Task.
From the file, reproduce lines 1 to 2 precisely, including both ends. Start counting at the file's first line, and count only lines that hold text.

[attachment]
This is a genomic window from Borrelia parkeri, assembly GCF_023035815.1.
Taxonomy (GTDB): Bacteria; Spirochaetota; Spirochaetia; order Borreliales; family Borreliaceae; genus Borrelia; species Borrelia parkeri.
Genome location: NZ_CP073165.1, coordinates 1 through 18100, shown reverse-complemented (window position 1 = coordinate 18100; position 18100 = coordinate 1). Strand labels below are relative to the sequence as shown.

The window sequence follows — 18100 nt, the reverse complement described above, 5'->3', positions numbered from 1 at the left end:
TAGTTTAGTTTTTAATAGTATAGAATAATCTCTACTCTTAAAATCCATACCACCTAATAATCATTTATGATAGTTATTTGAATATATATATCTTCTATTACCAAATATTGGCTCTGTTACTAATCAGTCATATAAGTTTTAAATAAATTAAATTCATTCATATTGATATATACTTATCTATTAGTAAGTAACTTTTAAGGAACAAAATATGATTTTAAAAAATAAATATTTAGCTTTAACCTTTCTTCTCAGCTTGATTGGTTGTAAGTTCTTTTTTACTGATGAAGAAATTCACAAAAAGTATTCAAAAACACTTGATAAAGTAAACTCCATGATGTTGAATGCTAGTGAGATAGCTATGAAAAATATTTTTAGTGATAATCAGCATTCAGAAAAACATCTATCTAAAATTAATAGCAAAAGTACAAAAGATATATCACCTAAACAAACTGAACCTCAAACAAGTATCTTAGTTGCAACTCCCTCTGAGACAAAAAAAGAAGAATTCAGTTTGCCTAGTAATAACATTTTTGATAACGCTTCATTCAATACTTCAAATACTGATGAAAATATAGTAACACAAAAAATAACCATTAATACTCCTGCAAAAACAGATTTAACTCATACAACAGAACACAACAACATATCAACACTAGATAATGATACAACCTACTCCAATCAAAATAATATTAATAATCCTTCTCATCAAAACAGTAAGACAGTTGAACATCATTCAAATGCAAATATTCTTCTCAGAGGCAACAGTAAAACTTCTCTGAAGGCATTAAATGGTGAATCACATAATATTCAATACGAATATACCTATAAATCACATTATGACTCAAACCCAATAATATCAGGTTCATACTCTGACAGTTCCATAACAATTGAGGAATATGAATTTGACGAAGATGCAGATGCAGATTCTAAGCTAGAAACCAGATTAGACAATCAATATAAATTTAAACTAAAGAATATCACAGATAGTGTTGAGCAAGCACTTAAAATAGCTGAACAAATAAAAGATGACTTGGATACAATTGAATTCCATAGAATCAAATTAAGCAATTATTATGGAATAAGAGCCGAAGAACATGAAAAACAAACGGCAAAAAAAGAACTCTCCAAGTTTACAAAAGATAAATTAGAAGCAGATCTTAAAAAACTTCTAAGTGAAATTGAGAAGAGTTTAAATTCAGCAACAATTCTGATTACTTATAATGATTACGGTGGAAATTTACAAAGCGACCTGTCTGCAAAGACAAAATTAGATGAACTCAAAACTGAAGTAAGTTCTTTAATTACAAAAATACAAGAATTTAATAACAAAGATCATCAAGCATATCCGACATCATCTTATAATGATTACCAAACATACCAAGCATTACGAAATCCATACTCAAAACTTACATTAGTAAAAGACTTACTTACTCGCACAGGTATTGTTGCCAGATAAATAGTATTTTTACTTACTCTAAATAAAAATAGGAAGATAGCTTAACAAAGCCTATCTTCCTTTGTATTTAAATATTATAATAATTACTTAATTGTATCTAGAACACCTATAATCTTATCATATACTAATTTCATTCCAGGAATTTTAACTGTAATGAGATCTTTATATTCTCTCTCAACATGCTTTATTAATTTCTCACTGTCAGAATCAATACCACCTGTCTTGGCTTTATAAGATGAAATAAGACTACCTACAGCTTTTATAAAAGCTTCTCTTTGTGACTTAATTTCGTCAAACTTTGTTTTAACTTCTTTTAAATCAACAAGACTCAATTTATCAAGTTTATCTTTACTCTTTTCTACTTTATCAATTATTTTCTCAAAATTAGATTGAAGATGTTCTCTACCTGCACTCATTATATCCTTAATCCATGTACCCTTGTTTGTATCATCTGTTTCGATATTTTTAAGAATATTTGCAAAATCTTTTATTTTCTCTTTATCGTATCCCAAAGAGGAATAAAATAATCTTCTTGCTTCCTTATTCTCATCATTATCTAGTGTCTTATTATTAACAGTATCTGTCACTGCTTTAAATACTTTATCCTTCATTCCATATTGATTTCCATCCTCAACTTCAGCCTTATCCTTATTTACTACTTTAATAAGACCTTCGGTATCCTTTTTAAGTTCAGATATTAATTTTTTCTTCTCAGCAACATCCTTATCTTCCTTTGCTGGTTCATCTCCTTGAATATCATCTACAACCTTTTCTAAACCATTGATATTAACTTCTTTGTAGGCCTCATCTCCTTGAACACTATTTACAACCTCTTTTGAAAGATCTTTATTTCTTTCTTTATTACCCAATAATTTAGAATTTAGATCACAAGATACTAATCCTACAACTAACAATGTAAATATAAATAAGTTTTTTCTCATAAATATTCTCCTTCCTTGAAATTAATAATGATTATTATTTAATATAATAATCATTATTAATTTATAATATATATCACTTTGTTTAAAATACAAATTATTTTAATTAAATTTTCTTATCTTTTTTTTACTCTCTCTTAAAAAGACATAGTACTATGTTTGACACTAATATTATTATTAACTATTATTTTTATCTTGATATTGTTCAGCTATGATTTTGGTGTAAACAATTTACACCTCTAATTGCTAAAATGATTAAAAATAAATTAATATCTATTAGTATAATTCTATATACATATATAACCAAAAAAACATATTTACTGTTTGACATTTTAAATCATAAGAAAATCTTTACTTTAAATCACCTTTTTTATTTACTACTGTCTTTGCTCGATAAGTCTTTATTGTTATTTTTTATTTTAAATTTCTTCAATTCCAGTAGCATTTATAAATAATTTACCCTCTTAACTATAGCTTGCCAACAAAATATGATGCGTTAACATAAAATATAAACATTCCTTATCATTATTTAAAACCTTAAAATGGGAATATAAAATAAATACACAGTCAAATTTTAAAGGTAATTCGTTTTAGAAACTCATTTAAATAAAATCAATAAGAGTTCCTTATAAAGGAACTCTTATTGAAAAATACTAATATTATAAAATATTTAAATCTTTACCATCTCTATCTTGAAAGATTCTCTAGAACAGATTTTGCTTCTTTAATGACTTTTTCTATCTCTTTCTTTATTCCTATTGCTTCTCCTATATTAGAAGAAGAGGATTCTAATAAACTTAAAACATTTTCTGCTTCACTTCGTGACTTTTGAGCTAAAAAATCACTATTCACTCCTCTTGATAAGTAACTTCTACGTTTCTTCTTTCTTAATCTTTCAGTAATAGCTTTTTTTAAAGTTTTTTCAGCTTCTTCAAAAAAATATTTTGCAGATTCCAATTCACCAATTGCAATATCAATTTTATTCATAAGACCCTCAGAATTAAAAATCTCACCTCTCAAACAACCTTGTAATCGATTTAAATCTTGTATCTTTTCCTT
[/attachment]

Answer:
This is a genomic window from Borrelia parkeri, assembly GCF_023035815.1.
Taxonomy (GTDB): Bacteria; Spirochaetota; Spirochaetia; order Borreliales; family Borreliaceae; genus Borrelia; species Borrelia parkeri.